HONG KONG HANDOVER : Ringing up the tills as 1997 rings in the changes

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The Independent Online
Many Hong Kongers are not particularly excited. On the contrary: they seem in almost shoulder-shrugging indifferent mood, ahead of the handover to China in five days' time. But the territory's canny businessmen more than make up for the enthusiasm which ordinary people sometimes lack.

Stores all over the colony have devoted themselves to the handover, with special offers in abundance. Many hotels - which notoriously doubled or even tripled their prices, and therefore still have rooms available - have set special package prices at HK$1997.00 (around pounds 160) per night. The poshest venues offer just dinner for the same price. Handover cocktails are sold for $19.97. Even Marks & Spencer has joined in the rush, advertising champagne at the reduced price of $199.7 a bottle.

Nor are the retailers the only people to go crazy. The environmentally- minded have a chance too: there will be a ceremonial planting of 1,997 trees. The fireworks display on 1 July is already billed as being the biggest and most expensive ever.

In the next few days there will be a crawling marathon for 1,997 babies. The fastest gets a prize. But the grand prize goes to the crawler who is selected by the computer to have entry number ... yes, 1997. The 1997 baby will, the organisers say, enjoy "great happiness"; 1997, it seems, is briefly deemed to be even luckier than the famed 888.

One would hate to suggest that the commercial organisers of the crawlathon might be seeking to gain brownie points with Peking. But it is interesting to note that the first name on the list of honoured guests is Sun Nan Sheng, head of the propaganda department at Xinhua News Agency, Peking's de facto embassy in Hong Kong.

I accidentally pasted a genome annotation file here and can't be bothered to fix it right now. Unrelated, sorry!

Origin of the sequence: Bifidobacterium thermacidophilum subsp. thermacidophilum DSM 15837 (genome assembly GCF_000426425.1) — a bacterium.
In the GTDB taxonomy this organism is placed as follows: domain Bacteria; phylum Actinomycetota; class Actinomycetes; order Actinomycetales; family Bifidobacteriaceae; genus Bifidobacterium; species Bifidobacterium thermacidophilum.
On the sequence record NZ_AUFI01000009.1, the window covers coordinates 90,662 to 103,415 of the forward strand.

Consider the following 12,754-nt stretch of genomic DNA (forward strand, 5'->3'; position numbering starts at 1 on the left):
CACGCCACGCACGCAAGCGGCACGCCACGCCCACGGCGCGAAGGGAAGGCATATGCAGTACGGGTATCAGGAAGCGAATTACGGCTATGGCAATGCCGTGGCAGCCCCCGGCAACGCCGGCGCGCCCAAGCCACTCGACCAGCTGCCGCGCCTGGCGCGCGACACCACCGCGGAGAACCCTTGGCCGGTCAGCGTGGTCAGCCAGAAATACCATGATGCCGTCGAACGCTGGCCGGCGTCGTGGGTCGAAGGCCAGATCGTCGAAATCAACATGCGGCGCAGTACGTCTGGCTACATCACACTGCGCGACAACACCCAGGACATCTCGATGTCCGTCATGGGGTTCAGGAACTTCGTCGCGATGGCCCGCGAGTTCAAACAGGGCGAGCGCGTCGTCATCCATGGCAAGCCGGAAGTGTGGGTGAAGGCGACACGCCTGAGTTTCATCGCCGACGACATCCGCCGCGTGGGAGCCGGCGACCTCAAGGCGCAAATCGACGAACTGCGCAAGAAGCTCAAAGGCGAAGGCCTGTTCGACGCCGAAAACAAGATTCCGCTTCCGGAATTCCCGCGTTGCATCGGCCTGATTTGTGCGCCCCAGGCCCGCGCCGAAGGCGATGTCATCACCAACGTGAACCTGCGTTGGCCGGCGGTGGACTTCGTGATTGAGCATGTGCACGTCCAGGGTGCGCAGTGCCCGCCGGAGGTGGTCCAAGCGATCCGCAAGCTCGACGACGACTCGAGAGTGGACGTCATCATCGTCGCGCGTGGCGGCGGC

For some, politics are everywhere, even if sometimes overlaid with a touch of irony. Shanghai Tang, a store owned by tycoon and socialite David Tang, announces in its windows: "1997: the Chinese Empire Strikes Back".

For others, politics remain strictly secondary. A 1997 time capsule includes the usual obligatory newspapers. But the blurb for the capsule, whose contents is currently on display, emphasises that it contains "items that define and characterise an era in Hong Kong". These include: an Hermes scarf; a Gucci handbag; and a Dolce & Gabbana trouser suit. It seems reasonable enough. Nothing, after all, could be more distinctively Hong Kong than a pile of designer accessories and clothes.

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